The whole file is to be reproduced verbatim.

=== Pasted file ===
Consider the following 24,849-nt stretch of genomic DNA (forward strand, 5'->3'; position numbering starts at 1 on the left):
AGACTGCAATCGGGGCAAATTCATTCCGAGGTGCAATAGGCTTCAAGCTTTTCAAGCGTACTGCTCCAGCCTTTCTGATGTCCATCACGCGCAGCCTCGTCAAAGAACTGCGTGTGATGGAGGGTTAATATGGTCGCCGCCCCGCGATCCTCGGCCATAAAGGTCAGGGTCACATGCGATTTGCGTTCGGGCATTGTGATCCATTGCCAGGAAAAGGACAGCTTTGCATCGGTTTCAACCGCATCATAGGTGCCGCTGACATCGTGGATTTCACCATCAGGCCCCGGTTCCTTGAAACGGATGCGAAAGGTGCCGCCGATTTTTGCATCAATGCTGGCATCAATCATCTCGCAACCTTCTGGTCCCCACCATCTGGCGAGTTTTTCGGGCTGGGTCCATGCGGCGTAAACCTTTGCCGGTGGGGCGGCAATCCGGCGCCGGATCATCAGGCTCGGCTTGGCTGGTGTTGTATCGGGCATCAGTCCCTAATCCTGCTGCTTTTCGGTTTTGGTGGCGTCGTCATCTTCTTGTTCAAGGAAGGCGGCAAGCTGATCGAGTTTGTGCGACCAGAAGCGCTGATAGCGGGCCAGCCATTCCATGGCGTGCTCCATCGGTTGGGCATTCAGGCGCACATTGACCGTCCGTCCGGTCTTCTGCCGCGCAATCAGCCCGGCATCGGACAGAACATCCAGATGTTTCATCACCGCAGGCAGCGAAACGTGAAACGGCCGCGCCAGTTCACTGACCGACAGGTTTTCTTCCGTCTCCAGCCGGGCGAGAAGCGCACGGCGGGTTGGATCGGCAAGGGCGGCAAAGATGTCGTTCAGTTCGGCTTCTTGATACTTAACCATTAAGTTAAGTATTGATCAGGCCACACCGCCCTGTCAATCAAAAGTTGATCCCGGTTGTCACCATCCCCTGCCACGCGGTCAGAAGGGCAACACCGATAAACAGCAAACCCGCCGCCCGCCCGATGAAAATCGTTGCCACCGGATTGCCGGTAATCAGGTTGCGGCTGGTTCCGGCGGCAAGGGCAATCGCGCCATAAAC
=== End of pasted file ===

Consider the following 24,849-nt stretch of genomic DNA (forward strand, 5'->3'; position numbering starts at 1 on the left):
AGACTGCAATCGGGGCAAATTCATTCCGAGGTGCAATAGGCTTCAAGCTTTTCAAGCGTACTGCTCCAGCCTTTCTGATGTCCATCACGCGCAGCCTCGTCAAAGAACTGCGTGTGATGGAGGGTTAATATGGTCGCCGCCCCGCGATCCTCGGCCATAAAGGTCAGGGTCACATGCGATTTGCGTTCGGGCATTGTGATCCATTGCCAGGAAAAGGACAGCTTTGCATCGGTTTCAACCGCATCATAGGTGCCGCTGACATCGTGGATTTCACCATCAGGCCCCGGTTCCTTGAAACGGATGCGAAAGGTGCCGCCGATTTTTGCATCAATGCTGGCATCAATCATCTCGCAACCTTCTGGTCCCCACCATCTGGCGAGTTTTTCGGGCTGGGTCCATGCGGCGTAAACCTTTGCCGGTGGGGCGGCAATCCGGCGCCGGATCATCAGGCTCGGCTTGGCTGGTGTTGTATCGGGCATCAGTCCCTAATCCTGCTGCTTTTCGGTTTTGGTGGCGTCGTCATCTTCTTGTTCAAGGAAGGCGGCAAGCTGATCGAGTTTGTGCGACCAGAAGCGCTGATAGCGGGCCAGCCATTCCATGGCGTGCTCCATCGGTTGGGCATTCAGGCGCACATTGACCGTCCGTCCGGTCTTCTGCCGCGCAATCAGCCCGGCATCGGACAGAACATCCAGATGTTTCATCACCGCAGGCAGCGAAACGTGAAACGGCCGCGCCAGTTCACTGACCGACAGGTTTTCTTCCGTCTCCAGCCGGGCGAGAAGCGCACGGCGGGTTGGATCGGCAAGGGCGGCAAAGATGTCGTTCAGTTCGGCTTCTTGATACTTAACCATTAAGTTAAGTATTGATCAGGCCACACCGCCCTGTCAATCAAAAGTTGATCCCGGTTGTCACCATCCCCTGCCACGCGGTCAGAAGGGCAACACCGATAAACAGCAAACCCGCCGCCCGCCCGATGAAAATCGTTGCCACCGGATTGCCGGTAATCAGGTTGCGGCTGGTTCCGGCGGCAAGGGCAATCGCGCCATAAAC